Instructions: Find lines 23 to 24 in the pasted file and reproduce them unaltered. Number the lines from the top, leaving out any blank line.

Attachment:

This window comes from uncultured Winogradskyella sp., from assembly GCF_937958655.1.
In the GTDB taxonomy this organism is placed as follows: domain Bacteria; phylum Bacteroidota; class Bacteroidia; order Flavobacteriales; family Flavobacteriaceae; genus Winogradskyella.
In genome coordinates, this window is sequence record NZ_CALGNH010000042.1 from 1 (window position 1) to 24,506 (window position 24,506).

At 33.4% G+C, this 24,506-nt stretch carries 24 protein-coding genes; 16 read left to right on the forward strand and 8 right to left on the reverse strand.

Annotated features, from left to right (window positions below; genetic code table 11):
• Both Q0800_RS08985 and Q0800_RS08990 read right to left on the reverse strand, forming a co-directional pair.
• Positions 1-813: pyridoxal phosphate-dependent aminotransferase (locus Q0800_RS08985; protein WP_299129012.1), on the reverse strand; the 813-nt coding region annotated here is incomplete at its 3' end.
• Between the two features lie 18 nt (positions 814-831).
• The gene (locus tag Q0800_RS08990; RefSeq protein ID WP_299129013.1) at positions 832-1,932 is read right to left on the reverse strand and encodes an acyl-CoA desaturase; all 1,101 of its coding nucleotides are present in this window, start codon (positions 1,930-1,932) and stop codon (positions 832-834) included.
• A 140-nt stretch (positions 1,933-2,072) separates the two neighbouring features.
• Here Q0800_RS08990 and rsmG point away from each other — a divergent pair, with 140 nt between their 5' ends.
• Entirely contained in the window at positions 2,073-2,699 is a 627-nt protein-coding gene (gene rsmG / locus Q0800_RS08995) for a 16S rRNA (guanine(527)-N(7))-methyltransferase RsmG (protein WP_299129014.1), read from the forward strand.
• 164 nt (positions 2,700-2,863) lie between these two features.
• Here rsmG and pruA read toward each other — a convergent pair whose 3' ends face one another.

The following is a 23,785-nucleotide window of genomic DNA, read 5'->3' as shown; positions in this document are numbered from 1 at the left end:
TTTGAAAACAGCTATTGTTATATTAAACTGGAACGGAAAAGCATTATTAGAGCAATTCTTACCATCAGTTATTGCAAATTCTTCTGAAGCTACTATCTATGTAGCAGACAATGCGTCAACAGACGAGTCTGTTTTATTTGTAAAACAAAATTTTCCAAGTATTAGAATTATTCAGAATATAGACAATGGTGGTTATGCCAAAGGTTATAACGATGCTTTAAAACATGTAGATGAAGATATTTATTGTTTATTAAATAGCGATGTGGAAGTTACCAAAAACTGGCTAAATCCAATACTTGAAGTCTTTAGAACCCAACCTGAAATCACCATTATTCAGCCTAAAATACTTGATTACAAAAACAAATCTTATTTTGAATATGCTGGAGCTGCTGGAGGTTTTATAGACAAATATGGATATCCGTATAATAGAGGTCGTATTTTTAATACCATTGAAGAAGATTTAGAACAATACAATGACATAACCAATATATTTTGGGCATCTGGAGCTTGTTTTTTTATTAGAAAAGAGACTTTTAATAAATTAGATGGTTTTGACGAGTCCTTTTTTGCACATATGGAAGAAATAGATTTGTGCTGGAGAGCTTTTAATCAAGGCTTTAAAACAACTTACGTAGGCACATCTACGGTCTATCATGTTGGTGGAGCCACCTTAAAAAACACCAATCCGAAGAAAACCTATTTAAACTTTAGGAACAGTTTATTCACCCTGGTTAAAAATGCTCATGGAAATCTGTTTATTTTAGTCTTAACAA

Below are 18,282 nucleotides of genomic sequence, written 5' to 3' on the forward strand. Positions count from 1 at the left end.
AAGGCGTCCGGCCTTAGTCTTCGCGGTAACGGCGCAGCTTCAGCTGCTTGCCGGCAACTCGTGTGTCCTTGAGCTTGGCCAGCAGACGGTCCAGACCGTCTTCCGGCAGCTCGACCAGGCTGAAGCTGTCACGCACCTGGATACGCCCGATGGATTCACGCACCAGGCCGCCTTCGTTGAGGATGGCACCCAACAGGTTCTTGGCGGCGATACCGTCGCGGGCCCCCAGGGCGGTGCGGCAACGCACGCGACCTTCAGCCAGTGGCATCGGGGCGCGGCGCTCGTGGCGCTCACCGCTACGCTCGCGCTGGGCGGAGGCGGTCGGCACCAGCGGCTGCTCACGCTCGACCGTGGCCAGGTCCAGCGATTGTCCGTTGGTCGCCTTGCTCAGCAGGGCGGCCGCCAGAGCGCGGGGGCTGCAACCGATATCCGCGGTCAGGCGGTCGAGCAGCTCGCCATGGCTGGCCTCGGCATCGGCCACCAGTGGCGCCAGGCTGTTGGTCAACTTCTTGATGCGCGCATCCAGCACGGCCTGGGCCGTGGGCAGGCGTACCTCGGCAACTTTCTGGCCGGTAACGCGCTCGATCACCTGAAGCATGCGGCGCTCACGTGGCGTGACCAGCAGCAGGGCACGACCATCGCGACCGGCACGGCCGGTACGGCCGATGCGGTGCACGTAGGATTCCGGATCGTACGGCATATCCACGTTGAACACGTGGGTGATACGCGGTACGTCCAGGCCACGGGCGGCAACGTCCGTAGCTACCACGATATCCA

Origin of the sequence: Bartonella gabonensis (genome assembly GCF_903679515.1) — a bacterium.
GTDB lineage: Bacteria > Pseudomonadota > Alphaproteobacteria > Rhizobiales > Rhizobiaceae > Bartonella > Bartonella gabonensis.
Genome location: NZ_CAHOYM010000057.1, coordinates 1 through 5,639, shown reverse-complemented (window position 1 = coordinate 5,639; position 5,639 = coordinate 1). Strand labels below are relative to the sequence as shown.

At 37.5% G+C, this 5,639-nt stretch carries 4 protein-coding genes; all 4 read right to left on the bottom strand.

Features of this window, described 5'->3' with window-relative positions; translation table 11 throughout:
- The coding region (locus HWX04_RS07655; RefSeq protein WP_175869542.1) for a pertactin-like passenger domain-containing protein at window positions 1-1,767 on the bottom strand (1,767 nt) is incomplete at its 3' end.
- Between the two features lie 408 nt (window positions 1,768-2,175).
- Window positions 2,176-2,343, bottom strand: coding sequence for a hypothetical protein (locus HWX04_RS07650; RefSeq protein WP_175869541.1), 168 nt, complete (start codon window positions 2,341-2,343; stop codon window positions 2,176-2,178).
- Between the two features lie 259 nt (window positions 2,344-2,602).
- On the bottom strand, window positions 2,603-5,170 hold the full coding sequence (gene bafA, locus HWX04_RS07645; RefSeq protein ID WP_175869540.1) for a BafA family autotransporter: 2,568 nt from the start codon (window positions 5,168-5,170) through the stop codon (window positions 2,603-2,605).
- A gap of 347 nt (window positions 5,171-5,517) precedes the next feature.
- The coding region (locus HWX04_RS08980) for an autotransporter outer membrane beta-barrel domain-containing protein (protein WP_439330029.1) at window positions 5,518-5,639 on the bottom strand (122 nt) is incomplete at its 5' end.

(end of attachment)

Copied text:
Features of this window, described 5'->3' with window-relative positions; translation table 11 throughout:
- The coding region (locus HWX04_RS07655; RefSeq protein WP_175869542.1) for a pertactin-like passenger domain-containing protein at window positions 1-1,767 on the bottom strand (1,767 nt) is incomplete at its 3' end.